Reprinted from:

logo Thursday, December 30, 2010

A way with words

Many well-meaning grown-ups will have bought books as Christmas presents for children this year, hoping that kids will still enjoy a good old-fashioned read in the 21st century.

But for many youngsters, the idea of reading will fill them with dread. And not just because they would rather be playing computer games.

Reading and writing can become tough for an estimated one in ten people who are classed as having dyslexia. Many have been wrongly labelled as stupid because of their difficulties, even though the individuals are often of above-average intelligence.

The term dyslexia simply means difficulty with words, and the most obvious problems are with reading, spelling and writing.

But one method of dealing with dyslexia takes a different approach by looking at the condition not as a learning difficulty, but as a gift.

The method, devised by dyslexic Ron Davis, claims to have a 97 per cent success rate with its teaching, which is based around people with dyslexia thinking in pictures, rather than words. It looks like great fun, with plenty of clay involved in the learning process.

Dubai-based Linda Rademan is a Davis Dyslexia Facilitator, and she loves the approach. She explains: “The Davis programme would use clay as a three-dimensional tool to be able to translate a lot of what the children need to understand into a picture. It’s a very hands-on, child-friendly process. Kids absolutely love it.

Most that come to me don’t want to go home at the end of our session and you can be talking about kids with real difficulties. It’s really good fun and there’s a great sense of discovery.

“I’ve done this now for eight years and the more I got to deal with it the more I realised it was true. “If they see nothing then they can’t understand the process. When they read they don’t create any image in their mind as to what they are reading or follow the story in any pattern.  

So although they decode the word there is no meaning behind those words.”

Self-esteem is a real issue for some children, especially if classmates think they ‘cannot read’.  And Linda believes the programme will help children feel better about themselves. She explains: “Some of the children will make a significant improvement while for others it is marginal.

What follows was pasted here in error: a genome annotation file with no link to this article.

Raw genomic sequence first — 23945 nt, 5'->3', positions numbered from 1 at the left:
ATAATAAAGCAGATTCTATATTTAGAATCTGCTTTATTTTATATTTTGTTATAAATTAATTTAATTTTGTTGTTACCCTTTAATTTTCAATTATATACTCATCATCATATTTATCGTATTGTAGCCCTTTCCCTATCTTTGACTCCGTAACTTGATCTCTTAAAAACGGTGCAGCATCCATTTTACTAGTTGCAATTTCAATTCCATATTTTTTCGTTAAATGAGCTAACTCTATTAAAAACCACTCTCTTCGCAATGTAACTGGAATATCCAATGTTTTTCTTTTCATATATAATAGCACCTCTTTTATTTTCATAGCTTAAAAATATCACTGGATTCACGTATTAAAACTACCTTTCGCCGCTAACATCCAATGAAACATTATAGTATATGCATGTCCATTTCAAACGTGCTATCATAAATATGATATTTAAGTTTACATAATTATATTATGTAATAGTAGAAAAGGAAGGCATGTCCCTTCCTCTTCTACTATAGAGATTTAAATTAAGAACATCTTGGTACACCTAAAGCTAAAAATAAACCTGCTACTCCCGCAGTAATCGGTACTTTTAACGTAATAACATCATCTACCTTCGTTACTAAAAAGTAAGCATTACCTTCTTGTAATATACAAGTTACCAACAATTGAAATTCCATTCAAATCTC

But it’s not a magic cure, it is a progressive system and you will see improvement, in particular in self-esteem. The children are not stupid and are very able in some cases, but they just have a style of learning which is not catered for in school.

“These kids have difficulty with the auditory teaching, and suddenly they realise if things are converted into the visual then they are able to do it and normally there is a big jump in self-esteem when kids leave and that will obviously generate motivation, which is going to allow them to continue to use the process and improve other aspects of their learning.”

Problems with reading and writing do not disappear after school hours, and parents are urged to get involved with their children if they are trying to cope with the issue of dyslexia.

Linda says: “It can depend on the amount of follow up work that a child does. It’s a bit like taking golf lessons. If I gave you 40 hours of lessons but you took six months before you picked up a golf club again you are going to forget what you were taught. With practice, however, you are going to become a pretty good golfer and it is the same scenario.

The child will be able to do what they do when they leave but then you need to continue with the programme, using the same mode of teaching so the child or young adult understands what they are doing. They need to continue that process. Having dyslexia is like having blue eyes, you are not going to change.

You will still be dyslexic but the way you learn to operate is going to make a difference.”

A new method
Dyslexic Ron Davis, was ‘functionally illiterate’ at school.

But the American discovered a way to switch off the mental processes that caused him to see printed words in a distorted way. He says: “People who develop dyslexia think in pictures rather than words. They are imaginative and creative, and try to solve problems by looking at the whole picture, rather than working step-by-step.

In order to understand the gift of dyslexia, we need to view the learning disability from a different angle. It is the result of a perceptual talent. In some situations, the talent becomes a liability.”

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